My evening with the “Bacchae”

As promised…

I was originally going to call this post “Expectation and Disappointment”, but decided that was a bit melodramatic.

First, the good – the show itself. This Leonidas Loizides production is currently touring the US, under the auspices of the Greek government and various Hellenic cultural groups. The text is updated into modern Greek (not that I could tell :P ); they added a number of songs that I am sure carried a good bit of plot-advancing information (more about this in the “bad” section below), and the music by Demetrios Katis was quite good, mostly based on Greek folk melodies. All roles were performed by women; the program notes said this was done as a reversal of the ancient practice of having all roles played by men.

The production was very spare; the only stage decorations were a cloth-draped pile of something that represented the mountains where much of the action takes place, and a pitcher that was used a couple of times for (mimed) ritual purifications. The costuming consisted almost exclusively of simple sleeveless shifts in a sort of off-grey, and various colored cloth wraps that the actors would don and remove to denote when they were changing characters or their circumstances altered somehow. I could tell that the overall effect would have been, if not for the problems I’ll discuss in a second, quite effective. At the end, by the use of a simple lighting shift and a first-rate performance by the actress playing Agave, they did manage to overcome the production problems enough to convey at least a fraction of the emotional power of Euripides’ most powerful work; sadly, they failed at evoking the katharsis that Greek drama – and this drama above all – should provide.

Which leads to the bad; sadly, I found that overall it outweighed the good. Most of the problems fell into two categories – technical problems, and bad production decisions. (And since most of the technical problems could have been avoided, I guess most of the blame goes to the production decisions.) Two problems in particular stood out for me – had just these two been fixed, I would gladly have forgiven all else.

The first and worst problem was that it was painfully obvious they had not had even a tech rehearsal in this venue (a college auditorium). The supertitles were being projected from a laptop in the first row, and it took the person running them about five minutes (I timed it) to get the display centered on the screen and flipped round so the text was not displayed backwards.

Given that the projection was going UP, it follows that the magic beam of light crossed the front of the performance space, which means (logically, to my mind) that the proscenium area should have been been off limits, and the blocking adjusted as necessary (to be fair, the stage was quite shallow and not raked, but still…) There was a clear demarcation between the proscenium, which was white, and the main stage, which was wood-colored; if the actors had stayed behind the white, they would have been fine. This did not happen, with the result that about 25% of the dialog was lost to us because it was displayed not on the screen, but on various bits of the actors’ anatomies. This led to the additional distraction of several people using their cell phone displays to try and read the translation in the program.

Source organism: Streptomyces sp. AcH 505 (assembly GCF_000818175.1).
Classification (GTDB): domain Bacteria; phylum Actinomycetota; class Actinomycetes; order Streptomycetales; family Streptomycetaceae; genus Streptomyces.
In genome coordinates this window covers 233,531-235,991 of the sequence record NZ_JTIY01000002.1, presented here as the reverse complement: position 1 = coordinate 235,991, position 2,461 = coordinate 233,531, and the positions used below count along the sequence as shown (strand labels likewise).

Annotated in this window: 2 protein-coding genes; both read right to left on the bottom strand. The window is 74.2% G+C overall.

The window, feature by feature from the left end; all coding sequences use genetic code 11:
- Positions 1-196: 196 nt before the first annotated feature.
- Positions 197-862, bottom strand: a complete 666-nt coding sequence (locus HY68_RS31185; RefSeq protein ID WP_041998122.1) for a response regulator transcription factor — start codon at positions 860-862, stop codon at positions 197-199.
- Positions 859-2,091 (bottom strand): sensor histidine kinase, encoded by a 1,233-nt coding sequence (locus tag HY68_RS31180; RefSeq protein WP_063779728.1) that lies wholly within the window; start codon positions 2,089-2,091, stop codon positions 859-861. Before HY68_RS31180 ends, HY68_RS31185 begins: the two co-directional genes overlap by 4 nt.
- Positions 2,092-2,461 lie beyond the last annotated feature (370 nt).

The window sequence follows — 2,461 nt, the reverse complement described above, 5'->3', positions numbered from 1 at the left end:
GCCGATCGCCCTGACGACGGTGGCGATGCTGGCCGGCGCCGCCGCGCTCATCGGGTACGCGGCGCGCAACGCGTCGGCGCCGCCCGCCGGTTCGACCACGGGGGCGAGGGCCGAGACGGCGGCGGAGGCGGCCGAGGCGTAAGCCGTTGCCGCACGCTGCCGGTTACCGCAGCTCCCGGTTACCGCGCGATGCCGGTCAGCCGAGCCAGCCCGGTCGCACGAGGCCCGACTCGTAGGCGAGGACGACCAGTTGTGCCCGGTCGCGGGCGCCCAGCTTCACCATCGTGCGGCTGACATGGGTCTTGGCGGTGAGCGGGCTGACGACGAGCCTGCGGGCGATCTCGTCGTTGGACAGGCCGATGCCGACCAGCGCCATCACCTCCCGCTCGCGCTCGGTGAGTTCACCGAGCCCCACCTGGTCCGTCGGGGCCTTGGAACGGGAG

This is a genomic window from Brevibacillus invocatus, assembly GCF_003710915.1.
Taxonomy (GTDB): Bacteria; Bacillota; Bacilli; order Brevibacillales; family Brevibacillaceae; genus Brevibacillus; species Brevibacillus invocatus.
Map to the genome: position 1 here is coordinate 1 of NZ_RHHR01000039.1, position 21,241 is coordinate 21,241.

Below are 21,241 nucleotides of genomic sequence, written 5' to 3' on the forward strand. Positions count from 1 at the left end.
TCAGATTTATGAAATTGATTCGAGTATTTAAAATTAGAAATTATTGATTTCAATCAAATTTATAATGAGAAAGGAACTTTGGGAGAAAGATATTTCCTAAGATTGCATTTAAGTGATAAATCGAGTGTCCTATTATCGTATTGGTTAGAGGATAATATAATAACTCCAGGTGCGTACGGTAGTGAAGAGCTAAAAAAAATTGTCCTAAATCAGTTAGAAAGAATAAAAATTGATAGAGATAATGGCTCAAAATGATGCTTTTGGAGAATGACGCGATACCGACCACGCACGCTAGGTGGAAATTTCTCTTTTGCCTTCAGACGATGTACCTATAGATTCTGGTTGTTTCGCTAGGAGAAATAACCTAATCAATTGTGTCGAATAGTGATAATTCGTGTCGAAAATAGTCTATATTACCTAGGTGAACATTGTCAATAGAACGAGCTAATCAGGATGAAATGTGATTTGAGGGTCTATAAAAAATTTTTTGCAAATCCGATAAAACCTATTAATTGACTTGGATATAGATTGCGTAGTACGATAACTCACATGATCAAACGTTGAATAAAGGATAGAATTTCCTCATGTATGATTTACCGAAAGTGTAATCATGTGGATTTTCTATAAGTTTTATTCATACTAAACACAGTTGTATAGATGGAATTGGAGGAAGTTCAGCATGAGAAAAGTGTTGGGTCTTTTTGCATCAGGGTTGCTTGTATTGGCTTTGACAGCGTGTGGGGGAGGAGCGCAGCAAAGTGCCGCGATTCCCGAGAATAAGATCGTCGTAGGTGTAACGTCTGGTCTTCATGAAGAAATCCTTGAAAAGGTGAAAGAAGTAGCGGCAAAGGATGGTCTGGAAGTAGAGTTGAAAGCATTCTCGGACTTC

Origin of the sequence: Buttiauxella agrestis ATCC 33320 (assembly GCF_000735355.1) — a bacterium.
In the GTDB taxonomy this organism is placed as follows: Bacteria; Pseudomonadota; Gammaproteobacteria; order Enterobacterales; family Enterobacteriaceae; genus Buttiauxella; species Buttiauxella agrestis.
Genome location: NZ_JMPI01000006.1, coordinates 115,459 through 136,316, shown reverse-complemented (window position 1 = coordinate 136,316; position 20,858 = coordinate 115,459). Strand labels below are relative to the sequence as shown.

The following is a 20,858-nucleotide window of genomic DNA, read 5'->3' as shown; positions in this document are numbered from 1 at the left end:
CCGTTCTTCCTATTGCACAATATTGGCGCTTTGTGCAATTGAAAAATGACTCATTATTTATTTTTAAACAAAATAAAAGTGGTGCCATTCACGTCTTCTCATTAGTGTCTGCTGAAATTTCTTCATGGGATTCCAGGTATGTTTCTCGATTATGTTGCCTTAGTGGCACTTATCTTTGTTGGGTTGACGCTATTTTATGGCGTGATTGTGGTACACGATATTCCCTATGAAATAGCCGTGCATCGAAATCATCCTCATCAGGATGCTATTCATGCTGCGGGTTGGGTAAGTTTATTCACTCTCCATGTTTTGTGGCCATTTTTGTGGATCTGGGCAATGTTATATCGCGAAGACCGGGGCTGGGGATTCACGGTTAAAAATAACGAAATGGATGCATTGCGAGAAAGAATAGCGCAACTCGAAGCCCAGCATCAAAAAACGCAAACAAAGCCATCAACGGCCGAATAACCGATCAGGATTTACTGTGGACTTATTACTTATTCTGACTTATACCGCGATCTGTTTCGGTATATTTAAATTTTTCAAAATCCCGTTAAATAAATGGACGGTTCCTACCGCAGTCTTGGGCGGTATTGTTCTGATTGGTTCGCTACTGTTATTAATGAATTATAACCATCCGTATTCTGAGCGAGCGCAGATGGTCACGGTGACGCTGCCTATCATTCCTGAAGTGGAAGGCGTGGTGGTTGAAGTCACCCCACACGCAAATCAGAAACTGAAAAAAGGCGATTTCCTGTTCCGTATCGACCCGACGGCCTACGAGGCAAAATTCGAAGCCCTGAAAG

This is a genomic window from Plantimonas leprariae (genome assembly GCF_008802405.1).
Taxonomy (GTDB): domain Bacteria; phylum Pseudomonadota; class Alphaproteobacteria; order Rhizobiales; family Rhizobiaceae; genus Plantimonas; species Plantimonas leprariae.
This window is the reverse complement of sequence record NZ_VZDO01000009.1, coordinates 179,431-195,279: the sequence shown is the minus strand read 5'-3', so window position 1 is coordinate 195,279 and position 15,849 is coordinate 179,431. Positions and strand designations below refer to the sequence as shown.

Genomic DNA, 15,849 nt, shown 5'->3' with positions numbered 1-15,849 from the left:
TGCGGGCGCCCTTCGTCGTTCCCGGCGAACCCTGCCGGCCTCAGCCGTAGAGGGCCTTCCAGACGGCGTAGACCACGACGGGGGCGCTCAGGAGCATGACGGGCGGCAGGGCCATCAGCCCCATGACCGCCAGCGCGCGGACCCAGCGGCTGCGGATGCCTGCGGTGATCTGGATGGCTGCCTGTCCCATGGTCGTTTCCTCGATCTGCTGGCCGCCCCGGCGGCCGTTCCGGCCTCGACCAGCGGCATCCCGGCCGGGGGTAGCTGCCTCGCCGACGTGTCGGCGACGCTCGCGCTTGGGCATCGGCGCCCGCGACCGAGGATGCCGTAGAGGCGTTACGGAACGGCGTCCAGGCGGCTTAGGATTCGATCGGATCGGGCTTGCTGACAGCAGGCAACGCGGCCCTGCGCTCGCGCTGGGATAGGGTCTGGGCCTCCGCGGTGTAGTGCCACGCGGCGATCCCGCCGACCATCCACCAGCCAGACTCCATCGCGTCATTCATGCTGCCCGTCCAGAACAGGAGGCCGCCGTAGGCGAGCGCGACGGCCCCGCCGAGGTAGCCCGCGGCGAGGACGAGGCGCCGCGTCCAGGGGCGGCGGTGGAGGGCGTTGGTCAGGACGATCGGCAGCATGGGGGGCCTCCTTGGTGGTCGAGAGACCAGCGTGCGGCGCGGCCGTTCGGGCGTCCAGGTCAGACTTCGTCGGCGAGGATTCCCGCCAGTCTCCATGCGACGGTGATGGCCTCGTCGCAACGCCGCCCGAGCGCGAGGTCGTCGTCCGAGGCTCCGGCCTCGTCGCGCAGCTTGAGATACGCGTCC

The other major problem was with the English translation. Not the fact that it was obviously translated by someone whose first language was not English, although that was somewhat annoying because it led to some really awkward phrasing, but the fact that the songs I mentioned above – whose lyrics were obviously intended to advance the plot – were NOT TRANSLATED. The very first thing that happened in the show (after the strange walking-around pantomime during the overture) was that Dionysos came out on stage and sang… something. Knowing the play, I think it was probably the exposition, telling why he was coming back to Thebes and what horrible things were about to happen to Pentheus, and not a Gilbert and Sullivan patter song – but we’ll never know, because the song was NOT TRANSLATED. Not in the supertitles (which just said “SONG”), and not in the program (which did provide a translation of the dialogue). There were seven or eight songs in this show, all of them apparently providing information that we did not get, because the songs were… yep, NOT TRANSLATED.

After that, carping about the other problems seems almost pointless, but I do want to mention them in case this show is coming to where you are and you are trying to decide whether to go.

  • Overall the performances were good, but one of the leads in the chorus had a problem staying on key.
  • A lot of the movement by the apparent supers (there were several women who did little but stand in the back and represent citizens, maenads and possibly trees, until the climax, when they moved to the middle and waved their arms around weirdly) was too modern-dance-ish for my taste. Oh, and they also went “woo” during some of the songs.
  • During the dénouement, Agave spoke several of Cadmus’ lines for no good reason that I could see.
  • The supertitles fell a line or two behind the actors a few times too often; at one point the tech scrolled back and forth several times trying to find his or her place. Also, whoever created the titles made the mistake of having the character’s name – every time – on a separate slide from their dialog, which meant the poor tech had to flip even faster to keep up, particularly during quick exchanges of single sentences.
  • I have the impression that the show was designed to be all-female from the beginning, but the songs of the male characters sure sounded like they were written for a baritone; Cadmus’ range in particular was not quite up to the low notes. This also did not help the lady with the pitch problem.
  • Near the end, some of the supers came down and distributed lit candles to people at the ends of the first seven or so rows (but only on the left and center aisles). I don’t know why. This is actually not a problem in and of itself, but they jostled the supertitle projector and it took several lines to get the display back.
  • I mentioned that they managed to overcome all this and evoke a bit of atmosphere at the end; but rather than let us leave the theatre in darkness and go home to ponder what duty and honor we owe the Gods, they immediately brought up the house lights, and the guy in charge of bringing the show here hauled all the underwriting donors up on stage to get clapped at, which just killed any chance of leaving the theatre with the feeling of having experienced something meaningful. Hopefully this won’t happen in your city.
  • Did I mention that the songs were NOT TRANSLATED?